The price of movie tickets could be going up soon. Under new proposed regulations issued by the Department of Justice, movie theaters with digital screens would be required to show films with options for closed captioning (for hearing impaired patrons) and audio descriptions (for visually impaired patrons). Movie theaters would not be required to create their own captioning or assistive aids. Rather, when a movie is available for distribution with closed captioning and audio description, the theater must purchase the version containing these accommodations. In some circumstances, a theater may show films without these accommodations if a compliant version is not available. The National Association of Theater Owners has expressed concern that these requirements would potentially drive up costs, as well as harm the ability of small and non-digital theaters to acquire first run movies.
Although theaters would not need to create the accommodative enhancement (e.g. create closed captioning text), the proposed regulations would require theaters to make changes to facilities. Theaters would need to offer a proportionate number of accommodative equipment based on the number of seats in the theater—and such equipment must be available from a patron’s seat for closed captioning devices. Audio descriptive devices may be offered upon request. Theaters would also be required to modify and update their screens for compatibility with digital closed captioning devices. Finally, the proposed regulations would also require theaters to train employees on the operation of accommodative devices and post a public notice of their availability.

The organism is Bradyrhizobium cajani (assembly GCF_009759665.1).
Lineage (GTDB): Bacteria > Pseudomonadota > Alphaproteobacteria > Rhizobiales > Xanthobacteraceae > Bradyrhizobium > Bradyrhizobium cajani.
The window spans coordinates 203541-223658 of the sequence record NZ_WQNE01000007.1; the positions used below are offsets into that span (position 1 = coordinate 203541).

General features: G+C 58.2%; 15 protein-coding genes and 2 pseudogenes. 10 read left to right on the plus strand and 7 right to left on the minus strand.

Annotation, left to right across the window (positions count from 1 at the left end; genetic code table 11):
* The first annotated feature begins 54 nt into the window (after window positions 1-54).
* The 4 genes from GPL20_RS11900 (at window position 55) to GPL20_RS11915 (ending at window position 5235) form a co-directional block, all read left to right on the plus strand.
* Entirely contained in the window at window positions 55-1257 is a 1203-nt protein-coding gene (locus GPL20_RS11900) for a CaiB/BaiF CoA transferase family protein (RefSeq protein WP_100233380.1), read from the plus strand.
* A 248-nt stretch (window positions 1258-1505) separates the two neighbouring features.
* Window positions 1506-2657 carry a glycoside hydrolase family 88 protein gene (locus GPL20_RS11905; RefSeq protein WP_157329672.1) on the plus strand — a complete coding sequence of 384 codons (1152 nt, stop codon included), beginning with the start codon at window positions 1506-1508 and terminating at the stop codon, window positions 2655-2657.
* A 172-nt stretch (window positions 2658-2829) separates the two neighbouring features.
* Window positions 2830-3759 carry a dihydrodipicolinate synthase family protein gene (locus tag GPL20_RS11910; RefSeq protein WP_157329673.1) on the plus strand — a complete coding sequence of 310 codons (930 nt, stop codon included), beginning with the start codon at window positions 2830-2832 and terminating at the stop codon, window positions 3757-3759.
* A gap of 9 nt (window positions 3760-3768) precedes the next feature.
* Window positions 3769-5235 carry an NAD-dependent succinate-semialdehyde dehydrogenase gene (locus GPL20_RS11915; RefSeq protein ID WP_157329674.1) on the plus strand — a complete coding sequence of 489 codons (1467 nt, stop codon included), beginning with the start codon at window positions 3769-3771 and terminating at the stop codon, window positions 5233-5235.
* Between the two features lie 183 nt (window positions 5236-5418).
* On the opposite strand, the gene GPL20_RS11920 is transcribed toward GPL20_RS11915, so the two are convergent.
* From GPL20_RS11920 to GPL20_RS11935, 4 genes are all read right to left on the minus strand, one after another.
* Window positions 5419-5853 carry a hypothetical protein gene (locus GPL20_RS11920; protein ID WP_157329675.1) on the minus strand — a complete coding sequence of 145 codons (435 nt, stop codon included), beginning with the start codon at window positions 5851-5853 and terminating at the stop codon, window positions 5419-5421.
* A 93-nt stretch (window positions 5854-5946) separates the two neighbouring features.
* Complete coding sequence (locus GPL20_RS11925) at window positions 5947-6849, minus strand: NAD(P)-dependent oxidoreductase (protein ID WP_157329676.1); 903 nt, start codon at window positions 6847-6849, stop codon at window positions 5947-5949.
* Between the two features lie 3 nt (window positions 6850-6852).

Although the implementation of these new regulations are not imminent, their issuance provides yet another example of how technology is becoming the focal point of ADA compliance—both for the Department of Justice and for advocacy groups and plaintiff’s attorneys. It is important for all businesses, not just movie theaters, to continue to stay current with assistive technology in their industry.